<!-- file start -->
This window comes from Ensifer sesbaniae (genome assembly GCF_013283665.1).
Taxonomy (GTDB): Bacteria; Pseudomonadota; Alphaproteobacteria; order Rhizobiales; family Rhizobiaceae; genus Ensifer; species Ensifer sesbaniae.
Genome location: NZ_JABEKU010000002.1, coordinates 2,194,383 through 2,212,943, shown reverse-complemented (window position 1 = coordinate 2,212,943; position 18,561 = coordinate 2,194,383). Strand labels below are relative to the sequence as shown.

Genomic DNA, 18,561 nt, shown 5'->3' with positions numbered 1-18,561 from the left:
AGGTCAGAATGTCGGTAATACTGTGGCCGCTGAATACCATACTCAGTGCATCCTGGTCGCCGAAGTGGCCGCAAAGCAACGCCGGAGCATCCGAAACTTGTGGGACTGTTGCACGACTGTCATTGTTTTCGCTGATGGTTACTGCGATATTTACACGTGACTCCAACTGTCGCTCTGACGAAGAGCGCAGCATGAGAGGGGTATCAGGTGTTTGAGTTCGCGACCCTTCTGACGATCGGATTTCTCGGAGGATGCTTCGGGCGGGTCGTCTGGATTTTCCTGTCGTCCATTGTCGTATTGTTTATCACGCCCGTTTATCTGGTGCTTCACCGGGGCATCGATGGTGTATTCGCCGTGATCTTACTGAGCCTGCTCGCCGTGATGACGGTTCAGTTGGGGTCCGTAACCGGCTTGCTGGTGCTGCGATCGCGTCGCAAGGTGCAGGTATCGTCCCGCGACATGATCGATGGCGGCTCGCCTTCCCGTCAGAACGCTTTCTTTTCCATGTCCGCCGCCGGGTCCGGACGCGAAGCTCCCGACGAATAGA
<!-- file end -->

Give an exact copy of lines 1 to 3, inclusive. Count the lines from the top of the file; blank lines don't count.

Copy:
This window comes from Ensifer sesbaniae (genome assembly GCF_013283665.1).
Taxonomy (GTDB): Bacteria; Pseudomonadota; Alphaproteobacteria; order Rhizobiales; family Rhizobiaceae; genus Ensifer; species Ensifer sesbaniae.
Genome location: NZ_JABEKU010000002.1, coordinates 2,194,383 through 2,212,943, shown reverse-complemented (window position 1 = coordinate 2,212,943; position 18,561 = coordinate 2,194,383). Strand labels below are relative to the sequence as shown.